By that point, I was done. I wanted to just see the punchline, whatever it was, and then go home. But I also know that with pranks, if you get annoyed, you're the one with the problem. Nine times out of ten, any pranks my friends ever play on me will make me laugh, and they'll be done in the right spirit. But this felt different. This felt like it was so elaborate that it was confusing. Why would anyone go through this much effort to create something, and quickly, just to screw with me?

Irritated, I picked up the drink and the popcorn and then marched over to the door that supposedly led to the next room, the auditorium. Stepping into the doors with my shoulder, they pushed open, and then as I stepped through, they managed to swing back and smack me, goosing me out into the theater.

And in that theater, I watched “To The White Sea.”

Not just any movie, either. I watched a movie, from beginning to end, absolutely finished and color-timed and locked, and it was “To The White Sea” starring Brad Pitt. It was directed by Joel Coen. This wasn't someone else's take on the material, which is frankly what I expected. This was the movie that never got made, the thing that cannot possibly exist.

And it was awesome.

Brad Pitt is onscreen for pretty much the entire film, but JK Simmons makes a heck of an impression in the film's opening, when he plays a Colonel who revs up the troops in the days leading up to that fire-bombing. Like “Miller's Crossing,” the film opens with a monologue that seems to perfectly sum up the film, and Simmons seemed to make a meal of that one short burst of dialogue. “Fire. We are going to bring it to him. Fire. This is what you've got to look forward to. This is what he's got to look forward to. We're going to bring it to him. To the enemy, you know. Up yonder, friends. Up yonder to the north. North… and fire.”

Pitt's pretty much perfect as Muldrow, the “Nip knocker,” and we see in the film's opening how he stands aside from even the people he flies with. He's exceptionally good at what he does, and there's this great beautiful sequence early in the movie when Muldrow's in his plane with his crew and they're being shadowed by another plane. It's one of the most visually arresting sequences of the Coens' career, leading directly into the scene where Muldrow's plane is shot down and he's forced to bail out via parachute.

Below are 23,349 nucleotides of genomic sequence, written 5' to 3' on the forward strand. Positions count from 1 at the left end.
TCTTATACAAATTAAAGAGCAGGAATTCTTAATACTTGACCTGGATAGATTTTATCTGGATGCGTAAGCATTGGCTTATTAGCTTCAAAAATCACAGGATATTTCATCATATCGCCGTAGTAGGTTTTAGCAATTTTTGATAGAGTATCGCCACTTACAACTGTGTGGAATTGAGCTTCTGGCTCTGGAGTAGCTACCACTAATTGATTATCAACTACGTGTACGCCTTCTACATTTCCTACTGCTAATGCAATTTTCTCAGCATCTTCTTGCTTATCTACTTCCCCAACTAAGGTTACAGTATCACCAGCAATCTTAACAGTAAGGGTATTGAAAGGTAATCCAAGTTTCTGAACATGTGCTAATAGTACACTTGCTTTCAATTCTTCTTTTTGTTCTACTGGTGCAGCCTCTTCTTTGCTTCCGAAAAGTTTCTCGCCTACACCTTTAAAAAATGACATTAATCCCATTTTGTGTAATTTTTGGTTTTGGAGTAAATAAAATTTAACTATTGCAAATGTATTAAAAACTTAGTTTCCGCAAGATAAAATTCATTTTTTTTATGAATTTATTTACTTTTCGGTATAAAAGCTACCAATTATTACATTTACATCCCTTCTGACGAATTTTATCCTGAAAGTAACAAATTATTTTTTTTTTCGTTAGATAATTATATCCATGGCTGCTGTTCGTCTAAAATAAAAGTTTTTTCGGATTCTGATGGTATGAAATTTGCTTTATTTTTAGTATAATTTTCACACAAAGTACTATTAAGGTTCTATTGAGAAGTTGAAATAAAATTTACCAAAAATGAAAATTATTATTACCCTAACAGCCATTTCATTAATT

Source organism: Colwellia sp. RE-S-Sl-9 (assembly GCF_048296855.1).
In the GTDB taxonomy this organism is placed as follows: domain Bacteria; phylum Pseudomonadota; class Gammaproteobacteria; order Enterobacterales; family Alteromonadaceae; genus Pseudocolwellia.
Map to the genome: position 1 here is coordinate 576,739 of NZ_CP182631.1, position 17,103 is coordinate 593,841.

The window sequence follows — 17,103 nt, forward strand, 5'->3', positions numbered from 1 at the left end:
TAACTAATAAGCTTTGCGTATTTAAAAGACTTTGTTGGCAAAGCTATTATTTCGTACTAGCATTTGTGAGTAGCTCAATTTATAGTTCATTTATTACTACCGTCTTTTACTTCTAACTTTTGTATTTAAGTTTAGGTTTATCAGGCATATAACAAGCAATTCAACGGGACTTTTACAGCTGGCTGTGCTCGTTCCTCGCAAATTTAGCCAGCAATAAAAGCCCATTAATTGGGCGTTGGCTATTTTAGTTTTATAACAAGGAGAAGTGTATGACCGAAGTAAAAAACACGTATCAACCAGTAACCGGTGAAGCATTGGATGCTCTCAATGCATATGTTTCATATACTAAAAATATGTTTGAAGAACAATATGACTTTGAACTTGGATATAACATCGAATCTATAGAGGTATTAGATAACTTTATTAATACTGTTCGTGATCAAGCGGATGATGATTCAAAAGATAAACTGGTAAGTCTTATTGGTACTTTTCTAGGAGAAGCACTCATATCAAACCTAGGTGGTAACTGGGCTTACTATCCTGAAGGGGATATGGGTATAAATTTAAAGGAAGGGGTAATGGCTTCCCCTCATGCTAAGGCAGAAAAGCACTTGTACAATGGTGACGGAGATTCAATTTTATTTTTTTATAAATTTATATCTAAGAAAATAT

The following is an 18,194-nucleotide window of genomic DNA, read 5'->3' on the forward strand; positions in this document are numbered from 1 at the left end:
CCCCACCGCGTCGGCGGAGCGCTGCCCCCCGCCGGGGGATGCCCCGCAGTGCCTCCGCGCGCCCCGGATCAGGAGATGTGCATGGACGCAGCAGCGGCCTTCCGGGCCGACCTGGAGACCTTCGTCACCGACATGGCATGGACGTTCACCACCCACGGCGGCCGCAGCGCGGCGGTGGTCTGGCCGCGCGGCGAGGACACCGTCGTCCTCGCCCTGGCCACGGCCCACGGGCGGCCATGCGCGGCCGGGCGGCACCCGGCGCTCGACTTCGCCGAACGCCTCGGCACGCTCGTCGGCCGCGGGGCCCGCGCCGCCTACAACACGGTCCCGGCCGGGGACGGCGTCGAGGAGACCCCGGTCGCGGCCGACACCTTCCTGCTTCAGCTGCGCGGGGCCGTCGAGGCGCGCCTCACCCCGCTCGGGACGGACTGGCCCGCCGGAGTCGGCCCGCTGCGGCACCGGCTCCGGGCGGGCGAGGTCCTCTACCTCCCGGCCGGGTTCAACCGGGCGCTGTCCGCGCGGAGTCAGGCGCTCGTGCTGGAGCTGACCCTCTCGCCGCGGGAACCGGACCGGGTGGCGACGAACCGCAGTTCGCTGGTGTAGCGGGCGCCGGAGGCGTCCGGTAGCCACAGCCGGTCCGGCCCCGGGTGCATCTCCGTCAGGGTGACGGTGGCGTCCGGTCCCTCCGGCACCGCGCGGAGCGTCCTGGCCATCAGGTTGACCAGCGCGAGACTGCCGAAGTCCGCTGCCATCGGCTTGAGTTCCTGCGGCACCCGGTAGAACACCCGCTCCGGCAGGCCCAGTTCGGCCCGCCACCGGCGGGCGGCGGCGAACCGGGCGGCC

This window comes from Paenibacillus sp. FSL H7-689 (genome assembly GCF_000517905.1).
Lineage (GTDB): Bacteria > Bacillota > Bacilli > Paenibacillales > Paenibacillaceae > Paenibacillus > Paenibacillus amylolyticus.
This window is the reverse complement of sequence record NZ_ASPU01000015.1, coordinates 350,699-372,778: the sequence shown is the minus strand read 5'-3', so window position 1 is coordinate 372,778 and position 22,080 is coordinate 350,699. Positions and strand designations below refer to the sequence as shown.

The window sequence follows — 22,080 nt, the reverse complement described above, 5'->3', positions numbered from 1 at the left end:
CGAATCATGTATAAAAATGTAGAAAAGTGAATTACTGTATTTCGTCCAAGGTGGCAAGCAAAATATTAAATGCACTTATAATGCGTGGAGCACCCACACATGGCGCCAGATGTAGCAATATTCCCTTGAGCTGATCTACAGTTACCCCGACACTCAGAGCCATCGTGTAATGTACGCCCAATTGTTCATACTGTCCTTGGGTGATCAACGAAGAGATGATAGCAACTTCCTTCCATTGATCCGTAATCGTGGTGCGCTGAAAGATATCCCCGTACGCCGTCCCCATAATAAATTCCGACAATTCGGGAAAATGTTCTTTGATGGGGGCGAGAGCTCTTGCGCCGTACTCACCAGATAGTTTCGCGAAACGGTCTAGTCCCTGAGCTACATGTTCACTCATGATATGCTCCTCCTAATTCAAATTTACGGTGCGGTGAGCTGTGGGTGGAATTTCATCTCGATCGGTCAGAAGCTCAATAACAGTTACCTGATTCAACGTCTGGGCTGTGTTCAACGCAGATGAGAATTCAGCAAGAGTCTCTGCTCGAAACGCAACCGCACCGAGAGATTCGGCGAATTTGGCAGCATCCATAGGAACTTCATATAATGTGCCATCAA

The film uses flashbacks to Muldrow's childhood to striking effect, and Carter Burwell's score is basically another character in the film. The actual fire-bombing of Tokyo is one of those scenes I'm not sure how someone pulled off. It is truly apocalyptic. Muldrow, trapped behind enemy lines with only a knife, his pistol, two full clips, a packet of fish hooks, some twine, one tin of C-rations, two flints, a compass, and a tiny silk map of Japan, has to first survive that fire-bombing, and like I said… it's a startling sequence. One thing that surprised me about the film is just how brutal Brad Pitt is. He plays Muldrow as an animal, and there's no attempt made to soften him. It might be my favorite performance from Pitt, but I'd need to watch it again before committing to that.

The movie is filled with indelible images. Muldrow savoring the feel of chewing on fish eyes. The murder in the midst of that flock of swans. That amazing cat-and-mouse between Muldrow and the blind man in the middle of the night. His capture and the subsequent escape from the truck. That crazy scene with all the goats. Roger Deakins and the Coens have always done great work together, but “To The White Sea” just made me weep from how gorgeous it is, all the way through. One of the things that was most dazzling about the film was the way it made explicit that Muldrow was of the natural world, not the world of man. From that first image of the bird on the wind, overtaken by a giant American bomber, to the beautiful final images of Muldrow alone, “To The White Sea” felt more like a documentary of a savage man trying to find his way back to this state of pure survival than a typical war movie. The locations they captured are so of the most uninviting places on Earth, and it looked like a punishment to shoot. That's part of what is so engrossing about the movie, this gradual descent by Muldrow as he throws off even the pretense of human social behavior and returns to the land, especially since the land that he's connected to feels like a nightmare to me.

I don't even remember walking out of the theater. I remember the closing credits. I remember standing outside in the sun again. But it wasn't until I was sitting in my car again that I really snapped out of the almost dream-like state of seeing that movie. I felt like a crazy person. I decided I had to bring someone else back to show them the theater and the film, and I went to pick up a buddy who lived just around the corner. By the time we got back, though, the block looked the way it always looks. No theater. And definitely no movie.

By the time I got back to my apartment, I had almost convinced myself that the entire thing was some sort of stress-induced hallucination. I went to check my mail, and then I saw the reason I felt confident enough to actually share this with you. There, waiting for me, was a calendar for The Corner Show, a listing of upcoming movies and when they're showing.

So there's no way I'm not going back. After all, the week after Sundance, they're screening John Boorman's “Lord Of The Rings.”

This, I've gotta see.

“To The White Sea”
dir. Joel and Ethan Coen
scr. by David Webb Peoples & Janet Peoples and Joel Coen & Ethan Coen
Brad Pitt
screening date: 1.3.15